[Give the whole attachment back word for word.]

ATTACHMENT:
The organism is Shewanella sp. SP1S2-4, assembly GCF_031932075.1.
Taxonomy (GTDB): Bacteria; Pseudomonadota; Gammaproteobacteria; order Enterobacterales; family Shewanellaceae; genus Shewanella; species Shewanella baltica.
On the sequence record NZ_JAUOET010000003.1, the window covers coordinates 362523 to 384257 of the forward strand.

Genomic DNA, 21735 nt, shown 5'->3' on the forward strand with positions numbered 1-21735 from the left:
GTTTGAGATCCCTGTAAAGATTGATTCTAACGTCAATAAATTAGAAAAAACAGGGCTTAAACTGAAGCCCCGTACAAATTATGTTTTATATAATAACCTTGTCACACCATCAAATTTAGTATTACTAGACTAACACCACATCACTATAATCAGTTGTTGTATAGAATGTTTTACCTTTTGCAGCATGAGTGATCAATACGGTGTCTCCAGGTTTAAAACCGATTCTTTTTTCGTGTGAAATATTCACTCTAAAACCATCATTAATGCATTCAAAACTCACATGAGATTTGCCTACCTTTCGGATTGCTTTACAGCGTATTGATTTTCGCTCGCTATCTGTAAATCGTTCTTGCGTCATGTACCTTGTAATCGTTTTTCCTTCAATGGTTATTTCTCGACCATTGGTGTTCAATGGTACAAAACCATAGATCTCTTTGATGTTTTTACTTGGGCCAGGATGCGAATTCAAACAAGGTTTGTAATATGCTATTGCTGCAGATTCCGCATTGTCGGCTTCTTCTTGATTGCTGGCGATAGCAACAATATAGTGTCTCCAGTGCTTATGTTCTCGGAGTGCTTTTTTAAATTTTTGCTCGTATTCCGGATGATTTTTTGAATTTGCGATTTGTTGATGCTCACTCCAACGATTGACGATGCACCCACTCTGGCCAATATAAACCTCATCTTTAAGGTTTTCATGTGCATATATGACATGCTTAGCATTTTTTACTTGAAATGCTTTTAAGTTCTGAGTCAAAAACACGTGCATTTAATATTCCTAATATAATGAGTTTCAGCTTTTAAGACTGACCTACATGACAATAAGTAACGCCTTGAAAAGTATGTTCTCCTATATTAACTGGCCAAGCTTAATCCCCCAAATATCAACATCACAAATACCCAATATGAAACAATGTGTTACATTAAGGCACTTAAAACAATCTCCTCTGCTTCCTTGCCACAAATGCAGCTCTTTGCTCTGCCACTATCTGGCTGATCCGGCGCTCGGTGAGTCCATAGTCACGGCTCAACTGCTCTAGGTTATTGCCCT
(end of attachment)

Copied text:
The organism is Shewanella sp. SP1S2-4, assembly GCF_031932075.1.
Taxonomy (GTDB): Bacteria; Pseudomonadota; Gammaproteobacteria; order Enterobacterales; family Shewanellaceae; genus Shewanella; species Shewanella baltica.
On the sequence record NZ_JAUOET010000003.1, the window covers coordinates 362523 to 384257 of the forward strand.

Genomic DNA, 21735 nt, shown 5'->3' on the forward strand with positions numbered 1-21735 from the left:
GTTTGAGATCCCTGTAAAGATTGATTCTAACGTCAATAAATTAGAAAAAACAGGGCTTAAACTGAAGCCCCGTACAAATTATGTTTTATATAATAACCTTGTCACACCATCAAATTTAGTATTACTAGACTAACACCACATCACTATAATCAGTTGTTGTATAGAATGTTTTACCTTTTGCAGCATGAGTGATCAATACGGTGTCTCCAGGTTTAAAACCGATTCTTTTTTCGTGTGAAATATTCACTCTAAAACCATCATTAATGCATTCAAAACTCACATGAGATTTGCCTACCTTTCGGATTGCTTTACAGCGTATTGATTTTCGCTCGCTATCTGTAAATCGTTCTTGCGTCATGTACCTTGTAATCGTTTTTCCTTCAATGGTTATTTCTCGACCATTGGTGTTCAATGGTACAAAACCATAGATCTCTTTGATGTTTTTACTTGGGCCAGGATGCGAATTCAAACAAGGTTTGTAATATGCTATTGCTGCAGATTCCGCATTGTCGGCTTCTTCTTGATTGCTGGCGATAGCAACAATATAGTGTCTCCAGTGCTTATGTTCTCGGAGTGCTTTTTTAAATTTTTGCTCGTATTCCGGATGATTTTTTGAATTTGCGATTTGTTGATGCTCACTCCAACGATTGACGATGCACCCACTCTGGCCAATATAAACCTCATCTTTAAGGTTTTCATGTGCATATATGACATGCTTAGCATTTTTTACTTGAAATGCTTTTAAGTTCTGAGTCAAAAACACGTGCATTTAATATTCCTAATATAATGAGTTTCAGCTTTTAAGACTGACCTACATGACAATAAGTAACGCCTTGAAAAGTATGTTCTCCTATATTAACTGGCCAAGCTTAATCCCCCAAATATCAACATCACAAATACCCAATATGAAACAATGTGTTACATTAAGGCACTTAAAACAATCTCCTCTGCTTCCTTGCCACAAATGCAGCTCTTTGCTCTGCCACTATCTGGCTGATCCGGCGCTCGGTGAGTCCATAGTCACGGCTCAACTGCTCTAGGTTATTGCCCT